Churches of Israel - Church of the Multiplication

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Tabgha is a sleepy little area in Israel. Found above the northwestern corner of the Sea of Galilee, It is known for its springs and is a favourite local fishing spot with sportsmen. But there are surprises around every corner in the Holy Land, and this seemingly sparse area is no exception! Tabgha is also the home of the Church of the Multiplication, a church with an incredible connection to the life and ministry of Jesus and celebrates one of his most inspirational miracles.

As you might have guessed by the name, The Church of the Multiplication honors the miracle of Jesus feeding the 5000. As recounted in Mathew chapter 14, Jesus was so distraught upon hearing of the death of John the Baptist, he retired to a remote location to pray and contemplate on what happened. But upon hearing this a large crowd followed him. Despite his own pain, Jesus took compassion on the group, which included many sick and afflicted seeking his blessing and began to minister to them and heal the sick among them. As night fell, his disciples asked him to send the crowds away to go and buy food since they were in such a remote and barren location. 

But Jesus said they could stay; he would feed the crowd himself. When the only food his disciples could produce was five loaves of bread and two small fish, this was no obstacle for the son of God. Giving thanks to the Lord, Jesus began to break the loaves and fish apart and distribute them among the people. Miraculously, not only did five loaves of bread and two skinny fishes feed a crowd of thousands, but they had over a dozen baskets full of leftovers. There are many lessons to take from this story, but it stands as one of the most powerful and direct testaments to God’s ability to provide for us in our time of need in the bible.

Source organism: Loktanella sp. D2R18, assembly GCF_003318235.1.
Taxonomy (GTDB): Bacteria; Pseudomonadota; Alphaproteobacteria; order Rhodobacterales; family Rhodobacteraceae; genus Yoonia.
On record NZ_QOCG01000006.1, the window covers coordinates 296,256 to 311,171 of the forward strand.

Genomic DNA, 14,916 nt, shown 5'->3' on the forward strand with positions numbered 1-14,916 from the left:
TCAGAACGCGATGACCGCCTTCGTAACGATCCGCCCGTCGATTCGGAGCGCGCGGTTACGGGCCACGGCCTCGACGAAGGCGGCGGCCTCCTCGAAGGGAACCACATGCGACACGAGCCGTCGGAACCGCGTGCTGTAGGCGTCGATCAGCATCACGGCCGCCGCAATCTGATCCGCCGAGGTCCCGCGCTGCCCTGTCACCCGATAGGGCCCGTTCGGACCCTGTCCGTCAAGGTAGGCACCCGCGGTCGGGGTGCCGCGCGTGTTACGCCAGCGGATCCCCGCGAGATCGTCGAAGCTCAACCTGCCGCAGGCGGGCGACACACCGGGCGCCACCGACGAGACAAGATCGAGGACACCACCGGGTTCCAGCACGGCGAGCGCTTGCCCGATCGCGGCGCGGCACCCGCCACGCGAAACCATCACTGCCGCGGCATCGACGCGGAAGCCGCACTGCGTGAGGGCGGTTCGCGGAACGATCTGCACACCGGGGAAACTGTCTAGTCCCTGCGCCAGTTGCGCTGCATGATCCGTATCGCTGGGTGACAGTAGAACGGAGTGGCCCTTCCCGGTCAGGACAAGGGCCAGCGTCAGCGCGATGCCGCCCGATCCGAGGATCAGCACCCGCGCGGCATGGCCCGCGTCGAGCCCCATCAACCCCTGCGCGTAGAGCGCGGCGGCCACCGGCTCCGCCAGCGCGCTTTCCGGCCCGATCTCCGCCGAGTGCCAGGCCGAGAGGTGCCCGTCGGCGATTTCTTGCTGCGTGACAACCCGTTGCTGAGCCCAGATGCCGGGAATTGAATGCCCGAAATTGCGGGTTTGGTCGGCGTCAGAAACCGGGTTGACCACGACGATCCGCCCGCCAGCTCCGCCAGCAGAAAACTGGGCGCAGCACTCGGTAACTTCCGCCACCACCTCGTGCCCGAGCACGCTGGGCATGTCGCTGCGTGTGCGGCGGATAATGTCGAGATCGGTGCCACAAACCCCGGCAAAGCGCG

Ranking miracles is an exercise in futility, each one is, by definition, wholly unique and equally impressive to every other miracle. But there is something that speaks to the heart about Jesus’ ability to feed the five thousand. It is one of only two miracles mentioned in every gospel (the other being the resurrection of course) and one of the most immediately accessible and reassuring moments in Jesus’ ministry. Even when he himself is suffering, Jesus chooses compassion towards others. Even when the situation seems hopeless (how can you feed thousands with only a small lunch’s worth of food?) the power of Christ doesn’t just find a way; it makes the impossible look effortless! That compassion and that power to change things has never gone away, Jesus cares about you and can work miracles in your life as well. What an absolutely beautiful message. 

This is why the Church of Multiplication is so special. It is said to be built over the location of where this miracle took place! Of course, the church we see today is far from the first church to have been built at that location. To know the whole story, we have to go back to the 4th century.

Records dating back to the first church are somewhat spotty, but it is widely believed that a convert name Josepos built it. Born into a wealthy family, Josepos became a follower of Christ and used his family’s money to found at least four churches in the Galilee area. We are familiar with him and his works from the writings of a Spanish nun and pilgrim named Egeria who toured the Holy Land and documented her journey. She wrote about the small church built over the rock where the Lord broke bread and fed the multitude. Her writings name the location as exactly the same spot we see the church today.